Two Irish brothers accidentally kill mafia thugs. They turn themselves in and are released as heroes. They then see it as a calling by God and start knocking off mafia gang members one by one. Willem Dafoe plays the detective trying to figure out the killings, but the closer he comes to catching the Irish brothers, the more he thinks the brothers are doing the right thing.Written by
Our father, who art in heaven, hallowed be thy name. Thy kingdom come, Thy will be done, on Earth as it is in Heaven. Give us this day our daily bread, and forgive us our trespasses, as we forgive those who trespass against us. And lead us not into temptation, but deliver us from evil. For Thine is the kingdom, and the power, the glory, now and forever. Amen.
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Clips of people being interviewed about their opinions on "the saints" are shown while the credits roll. See more »
There's nothing more frustrating than somebody who doesn't get the joke. The punchline rolls by and he's left sitting theregazing awkwardly into space struggling to figure it all out. Troy Duffy's first feature film, "The Boondock Saints," rests in that type of eternal limbo. At first glance, it seems to bounce back and forth from payoff to payoff, giving the audience a good deal to chuckle about. But, as the film keeps rolling, we begin to get the feeling that "The Boondock Saints" is becoming choked-up by its own gag. Half-way through, the uncomfortable silence of an unrealized ruse seeps into the room. And, sadly it becomes apparent that the filmmakers don't quite get their own joke.
"The Boondock Saints" is a simplistically rendered adult-male fairytale. Whereas children relish in tales of knights and princesses, Duffy makes his Camelot a kingdom adorned with stylized hit-man and generic mafiosos. Two Irish Brothers (Sean Patrick Flanery and Norman Reedus) attempt to save the world from the evil and the corrupt by becoming (what else?) the embodiment of a Tarantino fanboy's fantasy. Adorned with dark sunglasses and nifty accents, the MacManus twins strut around the streets of Boston, muttering pleasing Catholic prayers in a futile attempt to somehow try to veil their inherent vacancy. Amidst all the good natured killing is a gay cop, played by Willem Dafoe with bombastic comedic zest, who is attempting to stop these vigilantes with hearts of gold. Dafoe's charactereasily the most charismatic of the bunchis a walking, talking caricature. He smiles and slaps around his compatriots, all the while flicking his bouffant into the air like a swimsuit model leaving the ocean.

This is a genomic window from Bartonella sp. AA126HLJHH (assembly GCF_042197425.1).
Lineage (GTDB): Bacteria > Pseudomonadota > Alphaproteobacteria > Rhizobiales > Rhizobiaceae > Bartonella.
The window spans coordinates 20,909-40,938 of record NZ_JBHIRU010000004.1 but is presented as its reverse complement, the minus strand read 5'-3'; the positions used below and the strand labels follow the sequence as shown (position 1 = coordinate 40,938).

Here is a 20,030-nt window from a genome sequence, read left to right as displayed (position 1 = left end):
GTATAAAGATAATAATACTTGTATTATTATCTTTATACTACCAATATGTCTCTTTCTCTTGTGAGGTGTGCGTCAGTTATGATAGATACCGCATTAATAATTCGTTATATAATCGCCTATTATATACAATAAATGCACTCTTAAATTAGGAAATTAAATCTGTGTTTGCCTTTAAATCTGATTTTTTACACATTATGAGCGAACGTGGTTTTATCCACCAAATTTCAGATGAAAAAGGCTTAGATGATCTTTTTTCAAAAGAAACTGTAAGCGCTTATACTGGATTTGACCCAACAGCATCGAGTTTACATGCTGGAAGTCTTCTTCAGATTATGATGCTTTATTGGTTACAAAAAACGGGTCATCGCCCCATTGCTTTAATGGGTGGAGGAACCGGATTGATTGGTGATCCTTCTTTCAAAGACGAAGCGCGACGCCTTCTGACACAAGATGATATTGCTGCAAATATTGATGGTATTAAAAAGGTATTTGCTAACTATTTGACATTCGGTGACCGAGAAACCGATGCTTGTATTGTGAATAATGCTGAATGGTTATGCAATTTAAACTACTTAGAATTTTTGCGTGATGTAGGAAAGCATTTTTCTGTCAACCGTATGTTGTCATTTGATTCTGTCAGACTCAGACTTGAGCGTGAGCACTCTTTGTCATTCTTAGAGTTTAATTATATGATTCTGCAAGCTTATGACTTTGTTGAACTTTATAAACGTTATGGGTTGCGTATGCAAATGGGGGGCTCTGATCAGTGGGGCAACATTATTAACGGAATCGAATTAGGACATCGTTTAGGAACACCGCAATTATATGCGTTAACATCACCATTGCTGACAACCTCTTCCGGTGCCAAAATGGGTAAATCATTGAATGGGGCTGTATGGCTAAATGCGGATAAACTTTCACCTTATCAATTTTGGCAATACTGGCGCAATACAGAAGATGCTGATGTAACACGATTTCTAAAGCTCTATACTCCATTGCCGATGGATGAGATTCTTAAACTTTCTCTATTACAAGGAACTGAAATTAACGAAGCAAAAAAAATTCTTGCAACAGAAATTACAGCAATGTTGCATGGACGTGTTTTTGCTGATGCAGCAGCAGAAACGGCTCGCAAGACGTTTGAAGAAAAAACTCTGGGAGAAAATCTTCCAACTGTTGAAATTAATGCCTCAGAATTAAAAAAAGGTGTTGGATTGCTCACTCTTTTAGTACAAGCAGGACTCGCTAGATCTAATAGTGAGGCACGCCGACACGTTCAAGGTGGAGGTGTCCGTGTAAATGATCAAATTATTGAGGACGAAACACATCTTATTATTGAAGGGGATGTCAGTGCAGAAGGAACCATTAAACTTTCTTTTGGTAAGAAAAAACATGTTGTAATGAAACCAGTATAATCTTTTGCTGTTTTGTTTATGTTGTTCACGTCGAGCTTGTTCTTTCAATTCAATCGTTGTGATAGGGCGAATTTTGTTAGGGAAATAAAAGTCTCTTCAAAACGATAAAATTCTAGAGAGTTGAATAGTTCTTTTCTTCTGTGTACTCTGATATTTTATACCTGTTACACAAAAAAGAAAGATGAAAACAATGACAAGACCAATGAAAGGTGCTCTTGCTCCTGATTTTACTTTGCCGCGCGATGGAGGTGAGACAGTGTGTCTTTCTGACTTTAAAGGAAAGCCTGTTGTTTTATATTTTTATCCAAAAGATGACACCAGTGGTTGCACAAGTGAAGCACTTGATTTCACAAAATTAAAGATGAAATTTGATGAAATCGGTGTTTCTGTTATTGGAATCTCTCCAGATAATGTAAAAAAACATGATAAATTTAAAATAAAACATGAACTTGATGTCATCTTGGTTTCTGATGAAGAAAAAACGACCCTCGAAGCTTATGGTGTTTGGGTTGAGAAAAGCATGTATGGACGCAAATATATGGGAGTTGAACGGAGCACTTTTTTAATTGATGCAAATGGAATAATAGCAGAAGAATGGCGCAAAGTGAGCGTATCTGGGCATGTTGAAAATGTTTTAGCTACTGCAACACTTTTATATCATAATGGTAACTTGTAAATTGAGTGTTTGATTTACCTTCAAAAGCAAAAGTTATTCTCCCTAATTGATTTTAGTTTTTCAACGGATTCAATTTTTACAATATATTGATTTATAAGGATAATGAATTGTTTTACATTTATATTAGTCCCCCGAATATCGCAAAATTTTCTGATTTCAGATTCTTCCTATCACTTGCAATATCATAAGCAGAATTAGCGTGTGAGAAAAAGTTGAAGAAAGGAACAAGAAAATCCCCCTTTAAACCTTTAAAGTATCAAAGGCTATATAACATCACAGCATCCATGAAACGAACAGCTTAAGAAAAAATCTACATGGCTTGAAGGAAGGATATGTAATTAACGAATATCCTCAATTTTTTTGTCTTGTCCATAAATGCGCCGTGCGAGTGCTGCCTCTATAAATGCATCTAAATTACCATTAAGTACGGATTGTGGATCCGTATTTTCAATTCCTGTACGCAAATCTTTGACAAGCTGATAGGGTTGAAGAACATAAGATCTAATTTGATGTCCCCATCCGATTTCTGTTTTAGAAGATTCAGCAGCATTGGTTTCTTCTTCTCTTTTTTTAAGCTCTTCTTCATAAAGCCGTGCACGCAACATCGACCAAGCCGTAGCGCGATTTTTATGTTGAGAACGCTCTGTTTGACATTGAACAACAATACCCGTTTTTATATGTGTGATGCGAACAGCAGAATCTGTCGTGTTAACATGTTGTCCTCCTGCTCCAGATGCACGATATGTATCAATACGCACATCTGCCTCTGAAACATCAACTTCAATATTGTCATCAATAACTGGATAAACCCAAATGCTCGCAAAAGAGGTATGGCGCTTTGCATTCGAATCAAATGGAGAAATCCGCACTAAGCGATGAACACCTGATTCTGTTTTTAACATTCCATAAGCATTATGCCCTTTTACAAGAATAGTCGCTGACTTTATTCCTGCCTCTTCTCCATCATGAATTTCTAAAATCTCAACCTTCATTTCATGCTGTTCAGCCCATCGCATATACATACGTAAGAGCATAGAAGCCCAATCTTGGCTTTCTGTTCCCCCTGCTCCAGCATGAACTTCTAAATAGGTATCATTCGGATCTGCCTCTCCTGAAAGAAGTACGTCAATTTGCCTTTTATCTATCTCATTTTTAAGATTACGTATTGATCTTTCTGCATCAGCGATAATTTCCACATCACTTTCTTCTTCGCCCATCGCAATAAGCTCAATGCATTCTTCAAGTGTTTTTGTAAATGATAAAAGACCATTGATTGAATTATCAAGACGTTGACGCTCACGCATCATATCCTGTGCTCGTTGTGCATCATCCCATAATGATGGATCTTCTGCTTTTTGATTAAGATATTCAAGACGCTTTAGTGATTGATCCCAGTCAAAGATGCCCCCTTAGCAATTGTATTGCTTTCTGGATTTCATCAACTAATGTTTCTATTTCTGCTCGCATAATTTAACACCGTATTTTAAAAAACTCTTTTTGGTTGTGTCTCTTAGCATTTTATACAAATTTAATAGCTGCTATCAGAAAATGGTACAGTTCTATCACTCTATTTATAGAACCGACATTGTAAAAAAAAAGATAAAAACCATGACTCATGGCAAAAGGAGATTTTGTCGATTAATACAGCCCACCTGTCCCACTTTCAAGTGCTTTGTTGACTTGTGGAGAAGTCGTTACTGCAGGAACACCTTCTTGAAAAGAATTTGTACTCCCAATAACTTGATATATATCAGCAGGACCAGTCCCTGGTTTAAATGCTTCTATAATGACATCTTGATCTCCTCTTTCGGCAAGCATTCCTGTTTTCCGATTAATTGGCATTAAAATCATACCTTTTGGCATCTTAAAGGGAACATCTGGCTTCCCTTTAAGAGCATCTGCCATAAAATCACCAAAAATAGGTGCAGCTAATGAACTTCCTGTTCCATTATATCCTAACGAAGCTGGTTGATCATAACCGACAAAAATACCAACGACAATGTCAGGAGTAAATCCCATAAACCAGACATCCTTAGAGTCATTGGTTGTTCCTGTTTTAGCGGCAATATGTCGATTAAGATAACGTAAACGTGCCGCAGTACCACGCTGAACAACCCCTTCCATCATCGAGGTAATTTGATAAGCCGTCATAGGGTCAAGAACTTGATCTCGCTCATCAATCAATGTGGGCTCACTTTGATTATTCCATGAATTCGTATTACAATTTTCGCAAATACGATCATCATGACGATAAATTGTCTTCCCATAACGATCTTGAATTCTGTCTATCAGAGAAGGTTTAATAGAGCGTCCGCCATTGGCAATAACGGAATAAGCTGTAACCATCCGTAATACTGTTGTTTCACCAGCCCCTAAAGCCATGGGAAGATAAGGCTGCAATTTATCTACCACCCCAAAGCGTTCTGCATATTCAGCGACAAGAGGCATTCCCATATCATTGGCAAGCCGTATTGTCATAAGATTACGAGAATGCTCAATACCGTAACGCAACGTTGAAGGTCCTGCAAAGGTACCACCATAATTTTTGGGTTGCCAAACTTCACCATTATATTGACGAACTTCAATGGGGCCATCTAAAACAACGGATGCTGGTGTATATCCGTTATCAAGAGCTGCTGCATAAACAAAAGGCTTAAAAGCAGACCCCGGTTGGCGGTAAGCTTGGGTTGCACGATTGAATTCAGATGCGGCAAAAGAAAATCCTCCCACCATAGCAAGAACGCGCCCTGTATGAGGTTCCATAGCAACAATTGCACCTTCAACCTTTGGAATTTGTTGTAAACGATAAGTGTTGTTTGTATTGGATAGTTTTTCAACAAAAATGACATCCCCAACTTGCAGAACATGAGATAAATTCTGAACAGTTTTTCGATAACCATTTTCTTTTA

This is all not to say that "The Boondock Saints" is a complete failure. Sure, it's over-the-top, but at least there are plenty of gun shootouts and interesting carnage to keep the ball rolling. The slightly non-linear story is managed well. As Dafoe handles one crime scene, we get to see the whole shindig played out in real-time. It's a slow-motion gunfighter's dream! Bodies fall and bullets soar as Dafoe reenacts the entire massacre with emphatic precision.
The true problem with the film is that it is so engrossed in its own mythos, that it actually takes itself seriously. This becomes apparent as haunting cathedral choir musical adorns the madness with Gothic foreboding. All the while, we're shaking our head wondering why Duffy isn't capable of accepting the ridiculousness of his own creation. Heck, even porn star Ron Jeremy enters the fray, but the movie doesn't pause to giggleinstead it continuously plugs along with repetitive and ruthless abandon. It seems that Duffy actually believes that not only is what the MacManus brothers doing rightbut that it is actually possible. In that sense, "The Boondock Saints" is like the elephant in the roomthe dinner party guess who fails to get the big joke. And, not surprisingly, the audience isn't laughing.
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